Usually, at the core of pop music, is a quest for a sound which touches a nerve, something that strikes a pleasurable chord in the listener. The best pop tends to unify the incompatible world around it, even answer a subliminal calling. For instance, when Elvis cut loose in the fifties, he shook up a generation clearly ready to be shook. He uncorked a bottle filled with a frustrated generation's desire to stand apart from the herd. But Elvis not only transcended what came before him, he validated everything good to come later. In general, pop music is basically about the celebration and sharing of good times. When The Ronettes sang "Be My Baby," you shared the intense joy in their voices. It was overwhelming to immerse yourself in such pleasure and still not lose yourself. You could melt into their sound and still be set apart from the herd.

The Ronettes offered a kinship, a spiritual bond so rich, so generous, that they quenched a longing, a craving for something impenetrably beautiful to experience. Be my baby, NOW! they demanded - with a desire that made you feel a fool to resist it. In Mean Streets (1973), Martin Scorsese used “Be My Baby” over the opening credits of his fevered thriller about a petty hoodlum who gets seduced by both the Church and the Mob. The Ronettes here get turned into sirens on the shore luring the protagonist (Harvey Keitel) into sin and guilt. What other song could have the potency to make moral rot look so seductive?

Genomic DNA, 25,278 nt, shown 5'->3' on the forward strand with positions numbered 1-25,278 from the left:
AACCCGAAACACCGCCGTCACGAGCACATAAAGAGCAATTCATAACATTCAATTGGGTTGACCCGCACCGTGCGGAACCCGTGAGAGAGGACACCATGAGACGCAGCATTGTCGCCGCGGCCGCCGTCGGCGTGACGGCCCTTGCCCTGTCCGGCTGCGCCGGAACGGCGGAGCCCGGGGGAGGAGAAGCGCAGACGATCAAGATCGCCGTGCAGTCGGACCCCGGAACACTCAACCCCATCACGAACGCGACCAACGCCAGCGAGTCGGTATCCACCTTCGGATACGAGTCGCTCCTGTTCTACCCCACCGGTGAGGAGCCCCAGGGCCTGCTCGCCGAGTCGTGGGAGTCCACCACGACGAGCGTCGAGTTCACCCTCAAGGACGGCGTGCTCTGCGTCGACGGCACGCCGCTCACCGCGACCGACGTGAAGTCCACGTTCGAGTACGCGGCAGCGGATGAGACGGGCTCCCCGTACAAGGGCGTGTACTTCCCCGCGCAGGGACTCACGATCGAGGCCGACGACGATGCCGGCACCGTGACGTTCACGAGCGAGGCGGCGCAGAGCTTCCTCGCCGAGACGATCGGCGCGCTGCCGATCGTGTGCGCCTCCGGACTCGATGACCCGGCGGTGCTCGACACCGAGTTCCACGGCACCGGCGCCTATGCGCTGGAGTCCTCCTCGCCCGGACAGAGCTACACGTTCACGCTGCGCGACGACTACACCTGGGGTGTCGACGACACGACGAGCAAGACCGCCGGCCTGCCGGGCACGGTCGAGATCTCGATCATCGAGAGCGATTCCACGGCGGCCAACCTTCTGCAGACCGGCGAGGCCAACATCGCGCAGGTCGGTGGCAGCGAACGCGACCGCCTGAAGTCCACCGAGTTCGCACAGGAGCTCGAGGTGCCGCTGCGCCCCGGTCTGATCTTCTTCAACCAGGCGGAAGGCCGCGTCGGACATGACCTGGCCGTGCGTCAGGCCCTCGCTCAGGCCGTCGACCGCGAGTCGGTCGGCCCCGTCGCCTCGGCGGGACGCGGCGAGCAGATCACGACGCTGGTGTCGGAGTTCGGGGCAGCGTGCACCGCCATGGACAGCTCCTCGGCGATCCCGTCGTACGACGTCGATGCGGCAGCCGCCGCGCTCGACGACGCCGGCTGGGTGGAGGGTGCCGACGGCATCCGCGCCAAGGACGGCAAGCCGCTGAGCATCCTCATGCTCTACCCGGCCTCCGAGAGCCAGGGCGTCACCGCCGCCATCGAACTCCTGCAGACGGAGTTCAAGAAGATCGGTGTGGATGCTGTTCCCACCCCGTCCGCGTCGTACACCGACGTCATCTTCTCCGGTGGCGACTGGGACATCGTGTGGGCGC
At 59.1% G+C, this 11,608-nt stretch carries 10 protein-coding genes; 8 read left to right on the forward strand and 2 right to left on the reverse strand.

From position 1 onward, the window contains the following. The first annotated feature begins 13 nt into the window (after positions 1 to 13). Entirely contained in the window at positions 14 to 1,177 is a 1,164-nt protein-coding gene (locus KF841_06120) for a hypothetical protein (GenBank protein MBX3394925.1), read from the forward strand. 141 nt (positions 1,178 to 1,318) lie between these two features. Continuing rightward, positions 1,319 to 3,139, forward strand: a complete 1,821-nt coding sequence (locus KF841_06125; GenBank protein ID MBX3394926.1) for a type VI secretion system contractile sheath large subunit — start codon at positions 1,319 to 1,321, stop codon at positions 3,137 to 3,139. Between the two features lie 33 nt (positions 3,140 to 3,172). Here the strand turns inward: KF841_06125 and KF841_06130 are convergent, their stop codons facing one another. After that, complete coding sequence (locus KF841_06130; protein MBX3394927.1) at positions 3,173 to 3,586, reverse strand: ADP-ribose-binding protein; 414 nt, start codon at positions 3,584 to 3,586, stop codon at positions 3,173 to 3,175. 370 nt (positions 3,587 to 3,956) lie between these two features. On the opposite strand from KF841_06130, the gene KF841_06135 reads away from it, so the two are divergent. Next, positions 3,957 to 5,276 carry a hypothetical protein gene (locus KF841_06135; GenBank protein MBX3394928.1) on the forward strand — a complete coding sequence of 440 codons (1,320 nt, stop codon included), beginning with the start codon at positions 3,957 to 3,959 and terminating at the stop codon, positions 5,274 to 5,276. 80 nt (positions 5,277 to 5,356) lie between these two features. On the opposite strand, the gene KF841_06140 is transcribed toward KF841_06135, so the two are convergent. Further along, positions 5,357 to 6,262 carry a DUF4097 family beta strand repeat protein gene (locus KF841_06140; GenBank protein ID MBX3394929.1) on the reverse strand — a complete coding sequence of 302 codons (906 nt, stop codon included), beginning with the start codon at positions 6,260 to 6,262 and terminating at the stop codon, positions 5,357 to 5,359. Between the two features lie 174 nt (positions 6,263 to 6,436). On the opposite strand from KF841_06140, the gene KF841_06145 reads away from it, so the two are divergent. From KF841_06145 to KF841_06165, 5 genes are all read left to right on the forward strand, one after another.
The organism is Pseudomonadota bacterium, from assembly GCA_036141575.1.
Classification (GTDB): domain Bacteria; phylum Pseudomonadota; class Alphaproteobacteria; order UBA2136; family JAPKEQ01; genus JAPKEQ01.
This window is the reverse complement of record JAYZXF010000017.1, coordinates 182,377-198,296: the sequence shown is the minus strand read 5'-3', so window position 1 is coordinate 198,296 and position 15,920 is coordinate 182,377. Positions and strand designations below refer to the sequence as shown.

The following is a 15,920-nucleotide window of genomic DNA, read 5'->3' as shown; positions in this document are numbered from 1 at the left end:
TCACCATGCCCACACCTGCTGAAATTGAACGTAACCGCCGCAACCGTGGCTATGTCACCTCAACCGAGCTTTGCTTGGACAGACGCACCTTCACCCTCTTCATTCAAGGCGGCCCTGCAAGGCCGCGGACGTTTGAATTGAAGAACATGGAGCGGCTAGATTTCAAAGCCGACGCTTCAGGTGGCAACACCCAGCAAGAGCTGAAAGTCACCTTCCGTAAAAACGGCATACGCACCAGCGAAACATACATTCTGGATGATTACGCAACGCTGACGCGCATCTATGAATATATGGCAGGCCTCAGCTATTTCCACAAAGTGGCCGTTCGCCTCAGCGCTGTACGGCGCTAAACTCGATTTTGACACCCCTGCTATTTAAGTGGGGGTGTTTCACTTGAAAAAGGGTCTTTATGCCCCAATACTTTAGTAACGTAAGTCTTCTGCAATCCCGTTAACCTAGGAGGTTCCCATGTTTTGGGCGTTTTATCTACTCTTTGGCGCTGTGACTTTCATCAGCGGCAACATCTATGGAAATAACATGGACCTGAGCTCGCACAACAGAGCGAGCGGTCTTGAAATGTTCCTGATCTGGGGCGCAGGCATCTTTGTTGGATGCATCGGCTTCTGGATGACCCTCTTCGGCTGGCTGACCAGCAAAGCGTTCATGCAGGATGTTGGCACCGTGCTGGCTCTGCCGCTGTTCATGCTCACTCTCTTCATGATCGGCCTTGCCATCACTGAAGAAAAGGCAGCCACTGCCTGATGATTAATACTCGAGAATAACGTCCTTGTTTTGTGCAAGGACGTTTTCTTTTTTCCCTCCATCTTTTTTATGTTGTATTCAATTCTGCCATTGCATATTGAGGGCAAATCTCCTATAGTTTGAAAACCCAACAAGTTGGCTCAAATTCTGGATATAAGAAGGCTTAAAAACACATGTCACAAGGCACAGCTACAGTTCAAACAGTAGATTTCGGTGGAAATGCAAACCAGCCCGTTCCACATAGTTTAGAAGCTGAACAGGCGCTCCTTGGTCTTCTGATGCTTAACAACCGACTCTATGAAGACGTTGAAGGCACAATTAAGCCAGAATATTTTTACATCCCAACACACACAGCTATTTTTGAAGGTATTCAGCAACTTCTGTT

Of course, The Beatles also scaled those peaks - even elaborated on them - by building greater expectations on each song they left behind. With "Eight Days a Week," John Lennon easily convinced you that his love had the power to extend the calender beyond the expected seven days. He did it, too, in a voice that asked - no, demanded - that those deeply expressed sentiments, be shared and requited. But all of this was a long time ago, when pop music was in its infancy and artists dreamed of romantic ideals and possibilities.